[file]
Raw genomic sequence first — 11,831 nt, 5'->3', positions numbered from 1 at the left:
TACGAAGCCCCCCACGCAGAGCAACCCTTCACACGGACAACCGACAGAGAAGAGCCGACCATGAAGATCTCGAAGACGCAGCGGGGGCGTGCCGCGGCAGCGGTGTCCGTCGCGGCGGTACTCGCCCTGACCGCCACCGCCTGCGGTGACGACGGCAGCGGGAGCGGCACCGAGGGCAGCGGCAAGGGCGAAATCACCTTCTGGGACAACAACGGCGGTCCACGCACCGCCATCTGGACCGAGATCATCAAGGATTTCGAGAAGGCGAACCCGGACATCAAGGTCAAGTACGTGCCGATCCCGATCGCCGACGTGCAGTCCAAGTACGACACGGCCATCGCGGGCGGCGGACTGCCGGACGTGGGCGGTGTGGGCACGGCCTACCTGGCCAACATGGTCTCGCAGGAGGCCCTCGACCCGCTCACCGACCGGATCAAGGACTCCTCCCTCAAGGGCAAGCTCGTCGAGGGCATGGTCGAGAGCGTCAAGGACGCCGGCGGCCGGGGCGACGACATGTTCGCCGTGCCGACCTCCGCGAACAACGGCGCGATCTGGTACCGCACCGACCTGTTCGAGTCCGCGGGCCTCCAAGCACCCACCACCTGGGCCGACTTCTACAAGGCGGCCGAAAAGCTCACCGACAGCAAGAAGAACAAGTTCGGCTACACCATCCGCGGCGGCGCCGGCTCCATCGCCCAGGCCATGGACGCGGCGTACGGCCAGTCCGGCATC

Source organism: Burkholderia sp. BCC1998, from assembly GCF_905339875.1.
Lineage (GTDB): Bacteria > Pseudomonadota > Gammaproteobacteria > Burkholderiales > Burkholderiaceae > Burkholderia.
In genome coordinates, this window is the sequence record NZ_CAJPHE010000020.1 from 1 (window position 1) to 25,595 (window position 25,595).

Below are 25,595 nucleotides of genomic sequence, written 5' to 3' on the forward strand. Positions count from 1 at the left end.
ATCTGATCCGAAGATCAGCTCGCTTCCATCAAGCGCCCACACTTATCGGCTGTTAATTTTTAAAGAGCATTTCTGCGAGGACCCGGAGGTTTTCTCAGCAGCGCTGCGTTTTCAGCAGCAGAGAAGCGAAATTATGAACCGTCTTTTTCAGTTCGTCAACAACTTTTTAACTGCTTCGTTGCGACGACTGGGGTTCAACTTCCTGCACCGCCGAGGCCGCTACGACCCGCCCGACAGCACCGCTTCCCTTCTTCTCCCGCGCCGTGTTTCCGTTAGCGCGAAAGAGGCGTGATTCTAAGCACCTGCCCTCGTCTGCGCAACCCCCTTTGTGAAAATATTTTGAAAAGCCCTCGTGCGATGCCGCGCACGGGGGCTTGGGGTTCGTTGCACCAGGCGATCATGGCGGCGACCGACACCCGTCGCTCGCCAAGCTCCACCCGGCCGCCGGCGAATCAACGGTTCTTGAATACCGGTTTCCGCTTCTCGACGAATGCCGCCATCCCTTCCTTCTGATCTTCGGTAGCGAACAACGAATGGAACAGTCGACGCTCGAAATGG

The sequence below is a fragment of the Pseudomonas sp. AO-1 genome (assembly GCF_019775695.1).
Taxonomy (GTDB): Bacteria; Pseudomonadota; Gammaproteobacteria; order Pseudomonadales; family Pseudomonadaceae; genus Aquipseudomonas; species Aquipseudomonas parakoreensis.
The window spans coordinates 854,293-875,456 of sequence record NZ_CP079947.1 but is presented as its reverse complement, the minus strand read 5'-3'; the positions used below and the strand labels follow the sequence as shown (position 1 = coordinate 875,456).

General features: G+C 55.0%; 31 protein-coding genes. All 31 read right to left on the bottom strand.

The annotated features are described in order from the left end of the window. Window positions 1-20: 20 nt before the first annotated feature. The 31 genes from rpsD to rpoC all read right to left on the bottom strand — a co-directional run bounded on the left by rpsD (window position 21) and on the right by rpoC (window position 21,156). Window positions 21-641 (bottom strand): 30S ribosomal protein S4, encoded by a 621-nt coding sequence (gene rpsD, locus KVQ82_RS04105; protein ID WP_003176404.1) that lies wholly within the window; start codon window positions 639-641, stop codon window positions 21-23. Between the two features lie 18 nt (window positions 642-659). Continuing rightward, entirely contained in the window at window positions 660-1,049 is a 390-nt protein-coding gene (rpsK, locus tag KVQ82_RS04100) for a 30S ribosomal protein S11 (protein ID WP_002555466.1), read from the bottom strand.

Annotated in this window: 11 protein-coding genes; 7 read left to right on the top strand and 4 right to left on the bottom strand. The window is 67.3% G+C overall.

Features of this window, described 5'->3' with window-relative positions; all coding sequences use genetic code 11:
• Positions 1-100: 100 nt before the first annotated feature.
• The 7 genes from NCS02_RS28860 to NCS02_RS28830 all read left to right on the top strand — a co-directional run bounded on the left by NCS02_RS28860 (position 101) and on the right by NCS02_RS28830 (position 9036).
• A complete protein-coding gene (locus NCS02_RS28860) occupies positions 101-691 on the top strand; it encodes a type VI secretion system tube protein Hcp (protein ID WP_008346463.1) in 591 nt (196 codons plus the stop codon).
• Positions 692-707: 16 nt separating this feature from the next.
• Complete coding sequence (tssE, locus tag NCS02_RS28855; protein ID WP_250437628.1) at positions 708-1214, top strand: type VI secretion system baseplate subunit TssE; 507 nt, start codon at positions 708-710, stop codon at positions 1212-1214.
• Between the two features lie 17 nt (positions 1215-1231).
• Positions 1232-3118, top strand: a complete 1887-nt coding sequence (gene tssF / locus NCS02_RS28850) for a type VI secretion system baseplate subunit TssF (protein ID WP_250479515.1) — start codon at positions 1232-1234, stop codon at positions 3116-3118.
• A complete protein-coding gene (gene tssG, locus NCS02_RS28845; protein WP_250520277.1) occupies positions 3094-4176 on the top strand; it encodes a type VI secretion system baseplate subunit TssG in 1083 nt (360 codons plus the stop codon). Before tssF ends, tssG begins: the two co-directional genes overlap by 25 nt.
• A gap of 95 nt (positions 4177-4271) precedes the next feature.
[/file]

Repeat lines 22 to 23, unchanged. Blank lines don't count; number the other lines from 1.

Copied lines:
• A complete protein-coding gene (gene tssG, locus NCS02_RS28845; protein WP_250520277.1) occupies positions 3094-4176 on the top strand; it encodes a type VI secretion system baseplate subunit TssG in 1083 nt (360 codons plus the stop codon). Before tssF ends, tssG begins: the two co-directional genes overlap by 25 nt.
• A gap of 95 nt (positions 4177-4271) precedes the next feature.